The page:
It’s been three weeks since Terry Walsh called the employees of his Centennial barbecue restaurant into his office and, one by one, laid them off.
Gov. Jared Polis had ordered restaurants and bars closed to in-house dining to slow the spread of the new coronavirus and the hit to Walsh’s bottom line was immediate and devastating. Sales plunge 40-60% and he laid off more than a dozen employees.
“It was one of the top five worst days of my life,” Walsh said at the time. “Really other than days people have died.”
The Indy checked in with Walsh and a few others we visited back in mid-March for an update on how they are holding up. The picture is mixed, they say.
Walsh, who owns Rolling Smoke Barbecue in Centennial and at the Stanley Marketplace in Aurora, says he still really hasn’t had time to process the situation.
“Every day something new comes up and we deal with it,” Walsh said.
Sales have dropped week to week during the shutdown, Walsh said, but the Centennial location has “had some pretty good days.” One loyal customer came into the restaurant and paid double the standard price for four drinks, he said.
The restaurant set up a food truck for curbside pickup at Stanley Marketplace, which is “getting hurt pretty bad” compared to previous sales at the location inside the marketplace.
Walsh laid off all but four of his employees on March 14, he said, but because he was approved for a low-interest loan through the Paycheck Protection Program — a provision of the $2 trillion coronavirus stimulus bill — he can start bringing his employees back on payroll once the loan comes in.
Under PPP, businesses can ask for a loan equal to 2.5 times their average monthly payroll, if they have 500 or less employees. The loans will be forgiven if businesses maintain pre-coronavirus staffing levels and 75% or more of previous salaries, while using the money to pay for approved purposes like rent, utilities and payroll.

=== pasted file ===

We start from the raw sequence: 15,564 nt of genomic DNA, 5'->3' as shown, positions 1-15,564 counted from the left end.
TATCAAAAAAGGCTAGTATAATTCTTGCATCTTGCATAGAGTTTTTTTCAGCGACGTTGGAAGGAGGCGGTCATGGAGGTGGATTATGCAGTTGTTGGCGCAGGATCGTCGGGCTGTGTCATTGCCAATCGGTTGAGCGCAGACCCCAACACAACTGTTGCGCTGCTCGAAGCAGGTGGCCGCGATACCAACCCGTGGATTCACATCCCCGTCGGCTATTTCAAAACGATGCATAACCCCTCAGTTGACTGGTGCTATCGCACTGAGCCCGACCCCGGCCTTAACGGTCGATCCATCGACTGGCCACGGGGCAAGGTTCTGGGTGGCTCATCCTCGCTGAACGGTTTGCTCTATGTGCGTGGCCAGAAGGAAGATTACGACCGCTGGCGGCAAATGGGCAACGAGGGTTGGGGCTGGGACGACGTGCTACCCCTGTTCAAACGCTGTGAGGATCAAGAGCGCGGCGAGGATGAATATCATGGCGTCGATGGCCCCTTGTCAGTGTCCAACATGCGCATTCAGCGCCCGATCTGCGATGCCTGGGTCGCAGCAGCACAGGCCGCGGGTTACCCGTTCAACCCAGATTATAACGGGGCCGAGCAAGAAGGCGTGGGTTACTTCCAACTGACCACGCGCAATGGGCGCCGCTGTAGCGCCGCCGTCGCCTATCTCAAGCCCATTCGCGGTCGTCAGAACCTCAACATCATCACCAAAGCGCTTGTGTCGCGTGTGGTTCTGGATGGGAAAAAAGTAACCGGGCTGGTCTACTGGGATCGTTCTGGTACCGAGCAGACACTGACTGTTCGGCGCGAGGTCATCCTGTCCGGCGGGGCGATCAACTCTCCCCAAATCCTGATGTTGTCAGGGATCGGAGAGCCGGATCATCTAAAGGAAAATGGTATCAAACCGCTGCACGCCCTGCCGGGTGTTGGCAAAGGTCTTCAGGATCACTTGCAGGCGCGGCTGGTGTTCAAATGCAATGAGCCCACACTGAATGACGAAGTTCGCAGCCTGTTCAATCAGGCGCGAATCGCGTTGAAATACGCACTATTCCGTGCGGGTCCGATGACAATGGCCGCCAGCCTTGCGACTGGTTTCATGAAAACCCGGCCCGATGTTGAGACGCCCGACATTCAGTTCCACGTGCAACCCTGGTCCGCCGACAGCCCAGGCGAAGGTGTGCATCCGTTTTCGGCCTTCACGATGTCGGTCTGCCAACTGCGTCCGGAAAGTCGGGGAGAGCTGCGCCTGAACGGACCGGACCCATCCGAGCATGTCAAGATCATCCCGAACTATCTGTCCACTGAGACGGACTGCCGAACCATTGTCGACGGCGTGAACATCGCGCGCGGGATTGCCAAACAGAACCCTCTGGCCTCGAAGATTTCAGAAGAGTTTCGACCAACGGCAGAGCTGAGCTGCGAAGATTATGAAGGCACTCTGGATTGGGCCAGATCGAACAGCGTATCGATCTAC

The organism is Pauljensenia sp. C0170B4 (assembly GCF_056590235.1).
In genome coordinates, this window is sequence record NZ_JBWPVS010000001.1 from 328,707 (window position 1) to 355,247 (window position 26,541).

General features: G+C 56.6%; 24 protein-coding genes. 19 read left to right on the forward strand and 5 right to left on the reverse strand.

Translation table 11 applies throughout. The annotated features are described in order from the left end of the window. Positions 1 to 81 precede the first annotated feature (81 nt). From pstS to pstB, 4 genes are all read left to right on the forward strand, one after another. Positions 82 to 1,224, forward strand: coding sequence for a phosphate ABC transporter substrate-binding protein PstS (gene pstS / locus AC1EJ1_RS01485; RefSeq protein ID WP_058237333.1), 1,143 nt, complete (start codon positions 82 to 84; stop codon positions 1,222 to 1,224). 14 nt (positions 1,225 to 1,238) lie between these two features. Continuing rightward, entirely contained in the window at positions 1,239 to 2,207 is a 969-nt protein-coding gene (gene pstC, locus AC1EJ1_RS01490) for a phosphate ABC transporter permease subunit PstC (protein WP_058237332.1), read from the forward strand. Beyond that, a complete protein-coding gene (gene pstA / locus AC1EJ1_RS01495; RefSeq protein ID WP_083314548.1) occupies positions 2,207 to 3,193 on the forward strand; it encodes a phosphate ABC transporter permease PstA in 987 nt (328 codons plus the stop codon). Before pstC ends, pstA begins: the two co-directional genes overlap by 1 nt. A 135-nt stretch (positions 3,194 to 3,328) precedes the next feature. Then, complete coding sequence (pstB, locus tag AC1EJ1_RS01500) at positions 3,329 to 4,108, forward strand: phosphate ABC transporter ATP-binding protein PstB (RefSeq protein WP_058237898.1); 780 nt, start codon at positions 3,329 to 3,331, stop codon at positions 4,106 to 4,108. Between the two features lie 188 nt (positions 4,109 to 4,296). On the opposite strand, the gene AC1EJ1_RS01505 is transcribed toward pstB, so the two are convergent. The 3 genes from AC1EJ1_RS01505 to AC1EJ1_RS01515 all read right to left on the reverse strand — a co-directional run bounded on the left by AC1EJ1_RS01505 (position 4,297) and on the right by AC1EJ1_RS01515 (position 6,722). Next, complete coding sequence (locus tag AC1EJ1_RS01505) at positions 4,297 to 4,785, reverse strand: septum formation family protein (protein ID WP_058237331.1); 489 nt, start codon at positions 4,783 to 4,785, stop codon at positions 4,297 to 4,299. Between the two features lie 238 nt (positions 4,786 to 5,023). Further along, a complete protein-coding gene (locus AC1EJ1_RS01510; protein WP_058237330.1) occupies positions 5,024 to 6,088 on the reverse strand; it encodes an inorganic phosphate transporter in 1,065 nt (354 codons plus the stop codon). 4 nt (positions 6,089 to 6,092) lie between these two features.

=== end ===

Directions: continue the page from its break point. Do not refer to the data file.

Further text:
The program is accepting applications through June 30.
Walsh said once the loan money comes in, which he said he expects to be this week, he’s going to figure out how he’ll bring workers back on payroll and split up hours.
“If we kept up the level of sales we have now, we would survive,” Walsh said. “This (loan) is just more or less for the employees.”
Brett Wenger, one of Walsh’s employees, is still working one 10-hour shift a week and picks up another when he can.
He was approved for unemployment and is figuring out how to deduct the hours he worked from his unemployment claim so he can collect his check, he said.
Wenger said he’s been lucky, he had checks come in from when he was working full-time for Rolling Smoke and his parents helped him with money for rent. But, he said, “I’ve started to see this dwindle my savings.”
Still, compared to others in the restaurant industry — some he knows in his own apartment complex — Wenger said he’s doing fine.
Niccolle Trejo, server and bartender at 4Gs on Broadway Mexican Restaurant, said the restaurant has been getting by. Her hours have been cut, she said, but she’s been working dinner service.
She’s been able to barely cover her bills, she said, but nothing extra.
Trejo has an estate sales business that she put on hold because people are not meeting in person for sales. That, she said, has been a blow to her income.
But at 4Gs, both regular customers and new customers who want to help local businesses have frequented the restaurant, she said.
“We’re grateful for the continued support during this time,” Trejo said.
Trejo said the owners of 4Gs also applied for a loan through the Paycheck Protection Program, and hopes to bring their employees back on payroll within the month.
The Colorado Independent has yet to reach Myrna Diaz, one of 4Gs owners, who was interviewed for the previous article on Colorado’s restaurants.
Back in mid-March, Diaz said she was forced to lay off most of her staff of 13 after the staff gathered to watch the closure announcement from Gov. Polis.
“I told them… everybody was devastated, everybody was worried [about] what they are going to do,” Diaz said.
One of the challenges in recent weeks, Trejo said, is finding new masks and disposable gloves. They still have a few boxes of gloves, and are reusing masks, but new ones are hard to come by, she said.